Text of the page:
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State funds for women post-prison awarded to local groups

A fence with barbed wire surrounds a prison.
eddiesimages / Getty Images
A fence with barbed wire surrounds a prison.

Twenty-one organizations will receive grants of up to $100,000 dollars from the state to assist women when they return home from prison. Some of those groups, based in Northeast Pennsylvania, want to use the money to stop cycles of incarceration.

In December, the Pennsylvania Commission on Crime and Delinquency (PCCD) announced grant awards for their Women’s Reentry Services Initiative Program. Two organizations based in Monroe County and one in Luzerne County were among the winners.

In Monroe County, the Metamorphosis Women’s Empowerment Initiative of Stroudsburg will receive $92,614 while East Stroudsburg-based ECCR Group Inc. will be awarded $100,000. The Employment Opportunity & Training Center of Northeastern Pennsylvania, based in Luzerne County, is also set to receive $100,000.

Charece Sanders, founder and executive director of Metamorphosis, said the money will help her nonprofit’s “Rebirth Project of the Poconos,” which assists women who were previously incarcerated or those who are in long-term recovery. The Monroe County Correctional Facility sometimes refers people to her organization, she said.

Sanders said fighting food insecurity and providing toiletries can go a long way to help people who are looking to get back on their feet. She said women often reoffend when they’re lacking these basic needs.

“We also have our Golden Rose Boutique where they can get career-related clothing, coats, shoes, things like that so they are also prepared to dress the part,” Sanders said.

With the state funds, Sanders said her goal is to provide a “no-judgment zone” for women reentrants and combat stigma associated with being previously incarcerated.

“We want to try to change how people think about those situations, and realize that the person is not their situation. They’re just a person in the situation,” she said.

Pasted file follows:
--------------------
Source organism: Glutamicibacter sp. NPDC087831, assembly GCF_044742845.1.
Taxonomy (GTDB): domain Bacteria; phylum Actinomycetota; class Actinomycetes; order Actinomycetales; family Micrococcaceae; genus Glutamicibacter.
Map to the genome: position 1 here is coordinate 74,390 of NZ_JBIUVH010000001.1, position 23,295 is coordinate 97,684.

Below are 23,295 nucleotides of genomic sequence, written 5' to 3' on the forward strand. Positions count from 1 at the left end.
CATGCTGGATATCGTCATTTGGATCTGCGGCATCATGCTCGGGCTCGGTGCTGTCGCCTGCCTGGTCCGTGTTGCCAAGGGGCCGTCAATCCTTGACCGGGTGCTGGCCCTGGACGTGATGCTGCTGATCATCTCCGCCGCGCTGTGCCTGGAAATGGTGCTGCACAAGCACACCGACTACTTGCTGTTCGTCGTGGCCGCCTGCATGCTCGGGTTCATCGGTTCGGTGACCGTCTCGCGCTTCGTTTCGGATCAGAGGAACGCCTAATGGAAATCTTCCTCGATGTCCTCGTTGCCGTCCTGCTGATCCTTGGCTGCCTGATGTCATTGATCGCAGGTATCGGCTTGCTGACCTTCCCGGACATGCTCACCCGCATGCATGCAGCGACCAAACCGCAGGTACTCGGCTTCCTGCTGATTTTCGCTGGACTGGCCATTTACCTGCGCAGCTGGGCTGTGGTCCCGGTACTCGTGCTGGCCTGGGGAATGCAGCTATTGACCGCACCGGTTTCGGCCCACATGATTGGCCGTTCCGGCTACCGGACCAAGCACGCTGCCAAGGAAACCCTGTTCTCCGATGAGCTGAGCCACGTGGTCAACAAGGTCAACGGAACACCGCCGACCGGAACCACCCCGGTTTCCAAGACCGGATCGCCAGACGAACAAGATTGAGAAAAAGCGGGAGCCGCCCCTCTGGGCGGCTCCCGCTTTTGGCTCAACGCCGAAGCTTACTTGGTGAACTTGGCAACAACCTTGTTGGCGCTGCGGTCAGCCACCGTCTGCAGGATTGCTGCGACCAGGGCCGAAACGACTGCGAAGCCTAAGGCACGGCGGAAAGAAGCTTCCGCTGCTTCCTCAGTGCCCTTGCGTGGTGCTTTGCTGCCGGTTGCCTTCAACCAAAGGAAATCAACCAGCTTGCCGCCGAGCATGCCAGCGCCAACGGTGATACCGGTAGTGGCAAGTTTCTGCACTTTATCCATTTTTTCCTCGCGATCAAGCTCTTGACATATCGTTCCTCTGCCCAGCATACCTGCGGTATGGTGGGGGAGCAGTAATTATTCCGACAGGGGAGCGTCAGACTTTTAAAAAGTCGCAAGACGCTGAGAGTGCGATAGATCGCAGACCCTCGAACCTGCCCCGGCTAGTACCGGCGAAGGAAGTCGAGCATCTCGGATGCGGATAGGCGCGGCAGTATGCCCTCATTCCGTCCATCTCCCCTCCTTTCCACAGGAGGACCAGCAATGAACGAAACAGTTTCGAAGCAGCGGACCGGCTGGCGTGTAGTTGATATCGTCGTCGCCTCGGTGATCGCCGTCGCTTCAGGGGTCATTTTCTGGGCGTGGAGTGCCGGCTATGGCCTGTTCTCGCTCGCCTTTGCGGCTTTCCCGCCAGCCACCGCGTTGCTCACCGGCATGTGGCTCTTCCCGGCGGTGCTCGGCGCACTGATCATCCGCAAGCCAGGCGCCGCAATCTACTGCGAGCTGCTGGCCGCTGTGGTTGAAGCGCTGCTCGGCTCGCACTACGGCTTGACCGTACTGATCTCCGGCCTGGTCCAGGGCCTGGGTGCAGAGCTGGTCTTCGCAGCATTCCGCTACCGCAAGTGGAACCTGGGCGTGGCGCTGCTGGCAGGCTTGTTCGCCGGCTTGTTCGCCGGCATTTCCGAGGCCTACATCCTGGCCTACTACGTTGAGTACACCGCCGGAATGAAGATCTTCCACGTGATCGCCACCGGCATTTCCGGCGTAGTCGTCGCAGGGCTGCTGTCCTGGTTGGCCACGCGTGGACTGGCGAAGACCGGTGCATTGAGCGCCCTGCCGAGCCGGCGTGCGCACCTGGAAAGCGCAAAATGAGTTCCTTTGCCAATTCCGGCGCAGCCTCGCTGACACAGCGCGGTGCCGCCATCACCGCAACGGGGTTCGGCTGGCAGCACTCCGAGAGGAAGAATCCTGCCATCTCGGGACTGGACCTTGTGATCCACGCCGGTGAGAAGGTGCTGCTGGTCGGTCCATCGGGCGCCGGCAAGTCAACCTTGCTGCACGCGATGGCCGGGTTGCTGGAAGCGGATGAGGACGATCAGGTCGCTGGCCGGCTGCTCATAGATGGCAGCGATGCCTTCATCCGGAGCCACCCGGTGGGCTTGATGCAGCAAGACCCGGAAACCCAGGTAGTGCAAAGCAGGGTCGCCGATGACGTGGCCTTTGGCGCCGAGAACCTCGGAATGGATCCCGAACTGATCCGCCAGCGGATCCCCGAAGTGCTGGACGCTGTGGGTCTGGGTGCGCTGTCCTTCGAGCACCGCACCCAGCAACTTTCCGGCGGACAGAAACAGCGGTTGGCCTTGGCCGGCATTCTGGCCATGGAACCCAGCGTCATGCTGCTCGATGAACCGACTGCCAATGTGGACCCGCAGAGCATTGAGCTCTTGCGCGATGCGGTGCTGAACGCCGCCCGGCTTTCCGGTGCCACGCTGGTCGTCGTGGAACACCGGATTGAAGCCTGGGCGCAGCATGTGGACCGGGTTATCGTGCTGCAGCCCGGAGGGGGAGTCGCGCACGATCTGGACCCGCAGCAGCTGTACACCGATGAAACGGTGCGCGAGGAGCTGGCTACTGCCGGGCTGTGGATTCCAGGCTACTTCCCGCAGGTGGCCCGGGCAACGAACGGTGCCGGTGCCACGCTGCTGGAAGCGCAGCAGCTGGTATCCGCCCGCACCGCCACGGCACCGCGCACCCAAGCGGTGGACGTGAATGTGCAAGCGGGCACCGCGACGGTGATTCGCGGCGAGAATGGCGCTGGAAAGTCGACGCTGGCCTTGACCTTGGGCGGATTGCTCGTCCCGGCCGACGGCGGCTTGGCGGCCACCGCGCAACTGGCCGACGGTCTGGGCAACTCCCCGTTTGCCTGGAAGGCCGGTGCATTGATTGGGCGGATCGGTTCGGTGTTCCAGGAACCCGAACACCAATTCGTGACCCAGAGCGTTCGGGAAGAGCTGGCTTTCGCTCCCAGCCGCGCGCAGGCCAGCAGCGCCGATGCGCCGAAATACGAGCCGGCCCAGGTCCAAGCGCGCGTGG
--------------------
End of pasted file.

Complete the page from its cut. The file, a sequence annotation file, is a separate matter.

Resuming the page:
Eugene Campbell started ECCR Group Inc. as a volunteer group. Over the last five years, he has worked as a mentor with the state’s SCORE program as a small business coach. His organization has now grown to assist former offenders who are looking to integrate back into society.

ECCR Group will assess the women reentrants’ skill sets to help them rejoin the workforce or start a career for the first time, Campbell said, adding that he also wants to support entrepreneurs.

“There’s going to be some hand-holding, there’s going to be some tough love and there’s going to be some leadership training to help them move forward,” Campbell said.

Women and recidivism

When the Pennsylvania Department of Corrections released a report last year on reincarceration trends, also known as recidivism, researchers found that women have been reoffending at higher rates over the last 13 years.

When women return to society after being in state custody, they generally have lower reoffending rates compared to men, according to the report. Experts say a lack of mental health resources could be to blame for the growing rate of female recidivism since 2009.

Kerry Richmond is a criminal justice professor at Lycoming College who researches gender and crime. If an incarcerated woman has experienced trauma or has been victimized herself, she may be more likely to reoffend, Richmond said.

“[Incarceration] cuts people off from their family. It impacts their ability to get employment,” Richmond said. “Oftentimes these are women who needed resources and needed services, and are not necessarily getting them.”

By providing reentrants with a support system, groups like Metamorphosis and ECCR Group hope to reverse that trend.

Incarcerated mothers

More than 70% of women incarcerated in Pennsylvania are mothers, according to an announcement by Gov. Tom Wolf introducing the women’s reentry funding initiative.

Wendy Nicholas is the superintendent of State Correctional Institution Muncy, one of two all-women prisons in Pennsylvania. She said the well-being of children is an added stressor for many incarcerated women.

“There’s a lot of responsibility that they still hold for the family that they leave behind,” Nicholas said, adding that they’re oftentimes the primary caregivers for their families. “And hoping by whatever means necessary they can keep them outside of the foster care system with family and friends.”

A full list of Women’s Reentry PCCD grantees can be found here.

Tom Riese is a multimedia reporter and the local host for NPR's Morning Edition. He comes to NEPA by way of Philadelphia. He is a York County native who studied journalism at Temple University.
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